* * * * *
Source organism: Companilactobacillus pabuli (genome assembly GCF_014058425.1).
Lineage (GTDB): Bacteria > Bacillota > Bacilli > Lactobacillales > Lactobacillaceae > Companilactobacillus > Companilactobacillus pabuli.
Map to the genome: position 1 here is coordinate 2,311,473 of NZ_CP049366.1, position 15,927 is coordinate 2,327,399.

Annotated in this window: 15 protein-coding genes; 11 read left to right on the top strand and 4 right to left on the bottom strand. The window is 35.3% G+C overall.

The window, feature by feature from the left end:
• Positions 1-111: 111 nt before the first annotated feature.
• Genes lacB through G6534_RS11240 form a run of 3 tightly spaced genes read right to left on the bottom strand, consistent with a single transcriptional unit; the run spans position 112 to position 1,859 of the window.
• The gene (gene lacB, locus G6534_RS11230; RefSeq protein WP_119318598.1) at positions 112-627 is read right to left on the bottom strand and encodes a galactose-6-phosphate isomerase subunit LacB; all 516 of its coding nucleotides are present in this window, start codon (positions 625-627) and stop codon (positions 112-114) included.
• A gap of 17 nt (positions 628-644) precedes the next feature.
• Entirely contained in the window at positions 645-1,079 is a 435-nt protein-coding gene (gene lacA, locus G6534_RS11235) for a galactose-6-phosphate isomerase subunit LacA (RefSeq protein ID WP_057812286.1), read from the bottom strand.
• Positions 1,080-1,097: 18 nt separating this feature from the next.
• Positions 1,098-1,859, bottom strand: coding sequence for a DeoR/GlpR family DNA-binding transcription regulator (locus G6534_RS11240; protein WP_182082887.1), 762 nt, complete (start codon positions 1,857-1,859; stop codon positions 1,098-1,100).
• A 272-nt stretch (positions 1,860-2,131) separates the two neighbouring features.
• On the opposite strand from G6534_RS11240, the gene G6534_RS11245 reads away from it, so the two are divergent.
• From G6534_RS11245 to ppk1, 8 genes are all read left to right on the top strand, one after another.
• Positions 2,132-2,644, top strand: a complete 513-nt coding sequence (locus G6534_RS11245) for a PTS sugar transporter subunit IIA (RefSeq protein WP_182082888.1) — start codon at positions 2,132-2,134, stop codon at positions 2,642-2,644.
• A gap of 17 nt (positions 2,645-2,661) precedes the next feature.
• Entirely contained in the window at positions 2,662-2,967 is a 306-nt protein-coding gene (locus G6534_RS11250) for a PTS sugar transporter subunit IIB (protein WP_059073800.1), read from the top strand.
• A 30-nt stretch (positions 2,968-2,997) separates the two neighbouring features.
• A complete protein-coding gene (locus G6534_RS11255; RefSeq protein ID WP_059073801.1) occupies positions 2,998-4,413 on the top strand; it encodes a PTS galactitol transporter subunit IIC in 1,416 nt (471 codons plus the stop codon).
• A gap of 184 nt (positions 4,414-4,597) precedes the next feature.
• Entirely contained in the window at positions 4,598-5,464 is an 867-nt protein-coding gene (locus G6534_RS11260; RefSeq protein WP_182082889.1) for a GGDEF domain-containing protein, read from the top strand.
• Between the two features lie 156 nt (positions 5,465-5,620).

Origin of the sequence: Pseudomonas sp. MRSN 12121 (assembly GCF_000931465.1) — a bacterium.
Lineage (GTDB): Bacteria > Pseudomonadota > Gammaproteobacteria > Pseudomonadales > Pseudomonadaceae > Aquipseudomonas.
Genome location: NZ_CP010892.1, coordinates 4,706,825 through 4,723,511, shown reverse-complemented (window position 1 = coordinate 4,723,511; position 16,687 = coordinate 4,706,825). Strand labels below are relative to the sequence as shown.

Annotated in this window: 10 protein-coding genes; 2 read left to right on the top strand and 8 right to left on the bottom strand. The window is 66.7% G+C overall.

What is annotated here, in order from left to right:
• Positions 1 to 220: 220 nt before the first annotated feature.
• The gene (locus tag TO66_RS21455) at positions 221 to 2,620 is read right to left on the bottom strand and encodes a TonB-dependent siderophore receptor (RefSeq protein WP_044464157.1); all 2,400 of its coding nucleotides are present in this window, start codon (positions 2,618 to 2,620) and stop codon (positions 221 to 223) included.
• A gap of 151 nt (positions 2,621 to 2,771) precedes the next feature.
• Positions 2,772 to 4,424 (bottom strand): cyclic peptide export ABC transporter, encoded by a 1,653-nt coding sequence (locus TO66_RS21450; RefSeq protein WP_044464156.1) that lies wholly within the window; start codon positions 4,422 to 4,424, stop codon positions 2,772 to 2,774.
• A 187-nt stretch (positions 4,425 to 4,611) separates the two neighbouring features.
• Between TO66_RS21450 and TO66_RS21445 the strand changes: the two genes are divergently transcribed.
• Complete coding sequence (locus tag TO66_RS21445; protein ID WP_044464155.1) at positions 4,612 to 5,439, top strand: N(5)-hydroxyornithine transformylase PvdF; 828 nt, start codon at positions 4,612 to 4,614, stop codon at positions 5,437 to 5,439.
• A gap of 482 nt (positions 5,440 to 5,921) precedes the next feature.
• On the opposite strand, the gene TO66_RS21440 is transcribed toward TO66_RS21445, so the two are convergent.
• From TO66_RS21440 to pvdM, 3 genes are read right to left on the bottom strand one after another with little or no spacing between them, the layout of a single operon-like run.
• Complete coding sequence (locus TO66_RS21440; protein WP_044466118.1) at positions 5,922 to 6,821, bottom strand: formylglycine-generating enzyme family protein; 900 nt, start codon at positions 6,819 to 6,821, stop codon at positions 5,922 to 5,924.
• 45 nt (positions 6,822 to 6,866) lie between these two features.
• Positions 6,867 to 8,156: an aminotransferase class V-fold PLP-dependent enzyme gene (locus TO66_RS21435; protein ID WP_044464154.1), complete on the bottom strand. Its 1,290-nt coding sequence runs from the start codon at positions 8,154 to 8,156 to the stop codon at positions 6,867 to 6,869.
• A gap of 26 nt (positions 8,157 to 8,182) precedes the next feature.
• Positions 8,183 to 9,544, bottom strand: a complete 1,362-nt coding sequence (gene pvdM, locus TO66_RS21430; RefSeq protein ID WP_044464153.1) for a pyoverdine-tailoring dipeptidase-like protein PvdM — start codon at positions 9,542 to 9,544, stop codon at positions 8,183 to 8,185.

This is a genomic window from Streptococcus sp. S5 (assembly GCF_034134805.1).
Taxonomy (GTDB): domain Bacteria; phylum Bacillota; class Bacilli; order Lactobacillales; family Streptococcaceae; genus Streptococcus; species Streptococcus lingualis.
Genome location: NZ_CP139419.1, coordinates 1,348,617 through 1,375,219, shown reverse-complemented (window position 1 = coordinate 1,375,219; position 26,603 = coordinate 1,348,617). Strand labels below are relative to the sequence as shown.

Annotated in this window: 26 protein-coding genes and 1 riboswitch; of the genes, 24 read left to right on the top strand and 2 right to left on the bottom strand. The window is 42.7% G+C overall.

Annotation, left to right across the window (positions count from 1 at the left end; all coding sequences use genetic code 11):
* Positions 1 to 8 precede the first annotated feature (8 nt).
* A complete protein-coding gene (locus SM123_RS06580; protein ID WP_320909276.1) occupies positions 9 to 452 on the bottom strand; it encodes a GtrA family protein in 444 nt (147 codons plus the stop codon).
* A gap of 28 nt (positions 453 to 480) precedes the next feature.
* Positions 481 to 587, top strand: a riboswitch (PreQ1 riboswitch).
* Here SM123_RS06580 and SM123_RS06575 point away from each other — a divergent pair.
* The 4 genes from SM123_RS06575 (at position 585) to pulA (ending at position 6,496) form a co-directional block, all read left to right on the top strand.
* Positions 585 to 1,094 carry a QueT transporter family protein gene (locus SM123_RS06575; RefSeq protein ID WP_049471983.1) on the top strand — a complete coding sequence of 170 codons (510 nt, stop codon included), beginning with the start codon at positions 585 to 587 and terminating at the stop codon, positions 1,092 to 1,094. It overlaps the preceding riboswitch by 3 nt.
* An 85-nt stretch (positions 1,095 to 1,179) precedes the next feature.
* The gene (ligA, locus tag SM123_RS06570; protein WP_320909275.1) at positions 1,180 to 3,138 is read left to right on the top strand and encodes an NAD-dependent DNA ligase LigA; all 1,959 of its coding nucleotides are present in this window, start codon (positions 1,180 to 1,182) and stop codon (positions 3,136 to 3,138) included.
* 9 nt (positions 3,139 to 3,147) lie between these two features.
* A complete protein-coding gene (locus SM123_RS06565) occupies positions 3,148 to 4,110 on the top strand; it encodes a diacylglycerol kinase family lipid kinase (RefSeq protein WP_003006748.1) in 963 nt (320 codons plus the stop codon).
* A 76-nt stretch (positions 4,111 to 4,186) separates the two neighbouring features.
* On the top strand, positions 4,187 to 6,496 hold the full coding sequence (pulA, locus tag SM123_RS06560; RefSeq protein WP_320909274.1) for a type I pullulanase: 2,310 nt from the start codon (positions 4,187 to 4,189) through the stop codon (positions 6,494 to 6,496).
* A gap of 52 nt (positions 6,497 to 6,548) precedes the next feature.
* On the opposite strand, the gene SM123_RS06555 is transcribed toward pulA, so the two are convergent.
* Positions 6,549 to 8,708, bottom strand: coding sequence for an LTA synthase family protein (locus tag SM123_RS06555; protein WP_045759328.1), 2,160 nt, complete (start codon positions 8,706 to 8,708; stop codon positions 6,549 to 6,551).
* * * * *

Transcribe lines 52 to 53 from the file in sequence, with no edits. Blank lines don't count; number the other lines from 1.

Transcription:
* Positions 481 to 587, top strand: a riboswitch (PreQ1 riboswitch).
* Here SM123_RS06580 and SM123_RS06575 point away from each other — a divergent pair.